US ambassador, Claude G. Bowers

Claude G. Bowers

15-02-2013Library of Congress

On the first of June 1933, Claude G. Bowers presented his credentials to the government of the Spanish Republic. Three months after Franklin D. Roosevelt had become president of the United States, Bowers was appointed ambassador to Spain.

Bowers’ six years as ambassador were to be marked by momentous developments. He was to advocate US intervention on behalf of the Republic; Roosevelt was to later tell him that he had been right. One mentions this in the context of recent reflections on the Civil War and its outbreak in July 85 years ago and also because the American view of the Civil War tends to be overlooked in these reflections. Rather than the political connection, a more common American association comes from literature, e.g. Ernest Hemingway.

But the first episode of note that Bowers had to contend with owed nothing to the rise of fascism or to the horrors that were to come. There was a diplomatic incident, which US Department of State papers classified as “representations to mitigate severity of treatment of Americans held at Palma for alleged attack upon civil guards”.

Bowers had only just become ambassador when something happened in Palma. He received a copy of a cable sent by the consul-general in Barcelona, William Dawson, to the acting secretary of state, William Phillips. It read: “Americans named and three others, including wife of one of them, imprisoned since June 4th charged with assaulting civil guards and wounding one, which Spanish law takes most seriously. Drink apparently at root of incident: accused admit some drinking but claim self-defense (American English of course) against attack by civil guards.”

Representations were made - to the prime minister, Manuel Azaña, and to the minister of state (the foreign minister), Fernando de los Rios. Washington sought to impress upon the embassy and the government the importance of harmonious Spanish-American relations. In the US, public opinion was scandalised by press reporting of the case. It was a diplomatic incident which had, as Bowers was to inform Phillips, “political complications”: Azaña was looking to cultivate goodwill with the Guardia Civil, there having been talk of the force being disbanded by the Republic.

There were five prisoners, and they were released on bail totalling 20,000 pesetas on July 21 (but later reimprisoned). On August 1, there was a lengthy telegram from Bowers to Phillips in which he explained the role and history of the Guardia Civil, corrected US press reporting which claimed that the five were being prosecuted by a “police court”, and offered what was a most extraordinary assessment of Americans in Mallorca.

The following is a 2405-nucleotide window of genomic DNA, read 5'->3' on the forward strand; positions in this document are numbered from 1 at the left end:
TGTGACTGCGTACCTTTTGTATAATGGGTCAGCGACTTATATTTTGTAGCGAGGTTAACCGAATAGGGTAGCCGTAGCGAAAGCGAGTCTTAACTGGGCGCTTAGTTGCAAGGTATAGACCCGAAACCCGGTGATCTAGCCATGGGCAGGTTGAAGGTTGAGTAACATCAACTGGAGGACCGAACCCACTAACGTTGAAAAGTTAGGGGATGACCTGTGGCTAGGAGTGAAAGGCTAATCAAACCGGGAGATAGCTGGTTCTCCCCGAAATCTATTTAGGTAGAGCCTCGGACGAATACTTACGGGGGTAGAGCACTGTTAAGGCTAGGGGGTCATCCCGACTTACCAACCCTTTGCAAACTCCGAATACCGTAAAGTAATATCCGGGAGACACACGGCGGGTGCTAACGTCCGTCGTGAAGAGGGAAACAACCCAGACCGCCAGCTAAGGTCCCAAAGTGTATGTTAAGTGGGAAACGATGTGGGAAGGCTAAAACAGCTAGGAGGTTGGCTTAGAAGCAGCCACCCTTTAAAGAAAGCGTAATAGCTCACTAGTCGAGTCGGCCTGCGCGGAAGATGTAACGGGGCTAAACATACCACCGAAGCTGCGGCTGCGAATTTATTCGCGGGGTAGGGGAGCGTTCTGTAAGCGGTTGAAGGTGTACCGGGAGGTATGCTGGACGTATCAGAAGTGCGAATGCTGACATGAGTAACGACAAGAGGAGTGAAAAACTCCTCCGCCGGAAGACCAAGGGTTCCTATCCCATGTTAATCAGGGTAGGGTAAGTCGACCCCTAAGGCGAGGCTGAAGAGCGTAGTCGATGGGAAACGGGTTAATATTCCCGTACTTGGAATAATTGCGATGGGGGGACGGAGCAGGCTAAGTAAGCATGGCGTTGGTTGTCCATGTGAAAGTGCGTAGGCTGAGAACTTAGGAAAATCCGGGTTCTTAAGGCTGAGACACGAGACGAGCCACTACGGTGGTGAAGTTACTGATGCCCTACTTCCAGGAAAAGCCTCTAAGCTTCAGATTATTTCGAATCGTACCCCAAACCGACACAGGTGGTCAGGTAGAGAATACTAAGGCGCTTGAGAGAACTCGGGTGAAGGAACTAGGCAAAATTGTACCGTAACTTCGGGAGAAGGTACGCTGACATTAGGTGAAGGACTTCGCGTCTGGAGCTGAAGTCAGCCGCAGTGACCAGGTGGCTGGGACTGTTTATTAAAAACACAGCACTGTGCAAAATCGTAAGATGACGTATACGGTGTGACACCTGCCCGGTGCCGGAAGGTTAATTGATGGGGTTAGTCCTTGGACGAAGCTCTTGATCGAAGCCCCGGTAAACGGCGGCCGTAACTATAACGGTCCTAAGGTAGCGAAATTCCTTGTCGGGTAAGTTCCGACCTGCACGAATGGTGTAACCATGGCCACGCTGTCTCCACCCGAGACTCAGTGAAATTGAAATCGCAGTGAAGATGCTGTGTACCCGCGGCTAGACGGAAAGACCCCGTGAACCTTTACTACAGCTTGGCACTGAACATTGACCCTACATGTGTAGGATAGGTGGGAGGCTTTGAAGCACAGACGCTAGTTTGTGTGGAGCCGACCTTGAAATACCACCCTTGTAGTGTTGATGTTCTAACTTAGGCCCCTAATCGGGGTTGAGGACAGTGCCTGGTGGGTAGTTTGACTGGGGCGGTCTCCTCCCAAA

He started: “I desire to place before you the following observations concerning this case and the situation in Mallorca arising from the unfortunate activities of other Americans here.” “A wholly erroneous impression” of the case had been given in the US.

The “offense is considered one of the most serious in Spain” - namely attacking Guardia Civil officers. There had been “nothing unusual” in the proceedings against the five Americans. “We had, then, no legal grounds on which to protest. We had to make our play on public policy - the effect on public opinion in the United States.”

The attitude of what Bowers dubbed the “Guardian military authorities” in this particular case could be explained by the “conduct of many of our people in Mallorca”. While many are a credit to America, “there are many others, and these are increasing, who are a disgrace to us.”

“These are an irresponsible group who live in a chronic state of drunkenness and indecency ... offending local feeling, treating the natives with arrogance. The English colony in Palma refuses to associate with them, and the respectable American element is constantly humiliated.

The military authorities in Palma (the Guardia) have had much trouble with them, and this explains in large measure the uncompromising attitude in the case of the five Americans, whose offense happens to have been the straw to break the camel’s back.”

Bowers concluded: “It is possible that the severity of the punishment of the five may have a sobering effect upon the irresponsibles of the American colony. If not, we shall be continuously involved in unpleasant incidents that reflect seriously on the American character, and the Consulate at Barcelona and the Embassy will be devoting much of its (their) time and energy to demanding that there shall be no interference with the drunken and indecent element which violates the laws of Spain.”

He had no sympathy for the five, but mindful of the pressure of public opinion, Bowers was instrumental in securing pardons (in February 1934), the case having reached the Supreme Court in Madrid. It was a diplomatic incident which demonstrates that drunken, anti-social behaviour by foreigners in Mallorca has a long history, as does the need for embassies and consulates to become involved.

In his telegram to Phillips, Bowers referenced the infamous Theodore Pratt and his “sneering at the people of Mallorca”. That reference and the case itself of the drunken Americans act as a prelude to two articles which will follow and concern our “beloved Mallorcans”.


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